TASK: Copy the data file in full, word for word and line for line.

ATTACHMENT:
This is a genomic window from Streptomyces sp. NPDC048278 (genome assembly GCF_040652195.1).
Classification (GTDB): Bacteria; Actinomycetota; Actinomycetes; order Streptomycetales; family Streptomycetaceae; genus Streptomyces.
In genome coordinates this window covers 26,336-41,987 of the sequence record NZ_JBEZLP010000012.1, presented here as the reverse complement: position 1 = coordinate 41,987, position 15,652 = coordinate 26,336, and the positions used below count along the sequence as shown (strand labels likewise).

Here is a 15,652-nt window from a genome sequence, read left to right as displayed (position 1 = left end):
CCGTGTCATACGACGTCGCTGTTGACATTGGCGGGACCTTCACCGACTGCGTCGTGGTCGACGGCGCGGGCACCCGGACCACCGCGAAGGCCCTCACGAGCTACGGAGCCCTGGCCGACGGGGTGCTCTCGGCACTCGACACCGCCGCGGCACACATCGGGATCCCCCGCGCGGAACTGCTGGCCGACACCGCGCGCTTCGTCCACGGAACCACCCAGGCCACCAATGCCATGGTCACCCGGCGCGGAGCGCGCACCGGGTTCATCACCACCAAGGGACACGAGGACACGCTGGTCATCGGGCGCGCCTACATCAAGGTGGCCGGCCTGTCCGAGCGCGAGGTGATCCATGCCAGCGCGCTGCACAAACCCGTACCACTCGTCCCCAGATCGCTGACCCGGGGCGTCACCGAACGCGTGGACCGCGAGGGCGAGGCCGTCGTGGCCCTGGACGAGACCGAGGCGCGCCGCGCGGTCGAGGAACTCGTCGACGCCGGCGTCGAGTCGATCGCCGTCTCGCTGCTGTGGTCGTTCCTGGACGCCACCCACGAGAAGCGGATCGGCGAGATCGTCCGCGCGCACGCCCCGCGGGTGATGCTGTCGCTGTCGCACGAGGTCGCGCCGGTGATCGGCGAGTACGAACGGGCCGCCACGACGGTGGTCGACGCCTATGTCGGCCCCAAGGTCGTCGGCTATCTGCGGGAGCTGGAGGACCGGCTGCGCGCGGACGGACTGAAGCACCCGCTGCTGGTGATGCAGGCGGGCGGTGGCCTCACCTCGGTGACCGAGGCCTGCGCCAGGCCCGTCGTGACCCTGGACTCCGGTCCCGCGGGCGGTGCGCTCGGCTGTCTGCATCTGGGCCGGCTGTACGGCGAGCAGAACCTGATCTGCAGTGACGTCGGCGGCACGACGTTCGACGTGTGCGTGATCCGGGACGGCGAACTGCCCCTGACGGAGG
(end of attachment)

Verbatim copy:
This is a genomic window from Streptomyces sp. NPDC048278 (genome assembly GCF_040652195.1).
Classification (GTDB): Bacteria; Actinomycetota; Actinomycetes; order Streptomycetales; family Streptomycetaceae; genus Streptomyces.
In genome coordinates this window covers 26,336-41,987 of the sequence record NZ_JBEZLP010000012.1, presented here as the reverse complement: position 1 = coordinate 41,987, position 15,652 = coordinate 26,336, and the positions used below count along the sequence as shown (strand labels likewise).

Here is a 15,652-nt window from a genome sequence, read left to right as displayed (position 1 = left end):
CCGTGTCATACGACGTCGCTGTTGACATTGGCGGGACCTTCACCGACTGCGTCGTGGTCGACGGCGCGGGCACCCGGACCACCGCGAAGGCCCTCACGAGCTACGGAGCCCTGGCCGACGGGGTGCTCTCGGCACTCGACACCGCCGCGGCACACATCGGGATCCCCCGCGCGGAACTGCTGGCCGACACCGCGCGCTTCGTCCACGGAACCACCCAGGCCACCAATGCCATGGTCACCCGGCGCGGAGCGCGCACCGGGTTCATCACCACCAAGGGACACGAGGACACGCTGGTCATCGGGCGCGCCTACATCAAGGTGGCCGGCCTGTCCGAGCGCGAGGTGATCCATGCCAGCGCGCTGCACAAACCCGTACCACTCGTCCCCAGATCGCTGACCCGGGGCGTCACCGAACGCGTGGACCGCGAGGGCGAGGCCGTCGTGGCCCTGGACGAGACCGAGGCGCGCCGCGCGGTCGAGGAACTCGTCGACGCCGGCGTCGAGTCGATCGCCGTCTCGCTGCTGTGGTCGTTCCTGGACGCCACCCACGAGAAGCGGATCGGCGAGATCGTCCGCGCGCACGCCCCGCGGGTGATGCTGTCGCTGTCGCACGAGGTCGCGCCGGTGATCGGCGAGTACGAACGGGCCGCCACGACGGTGGTCGACGCCTATGTCGGCCCCAAGGTCGTCGGCTATCTGCGGGAGCTGGAGGACCGGCTGCGCGCGGACGGACTGAAGCACCCGCTGCTGGTGATGCAGGCGGGCGGTGGCCTCACCTCGGTGACCGAGGCCTGCGCCAGGCCCGTCGTGACCCTGGACTCCGGTCCCGCGGGCGGTGCGCTCGGCTGTCTGCATCTGGGCCGGCTGTACGGCGAGCAGAACCTGATCTGCAGTGACGTCGGCGGCACGACGTTCGACGTGTGCGTGATCCGGGACGGCGAACTGCCCCTGACGGAGG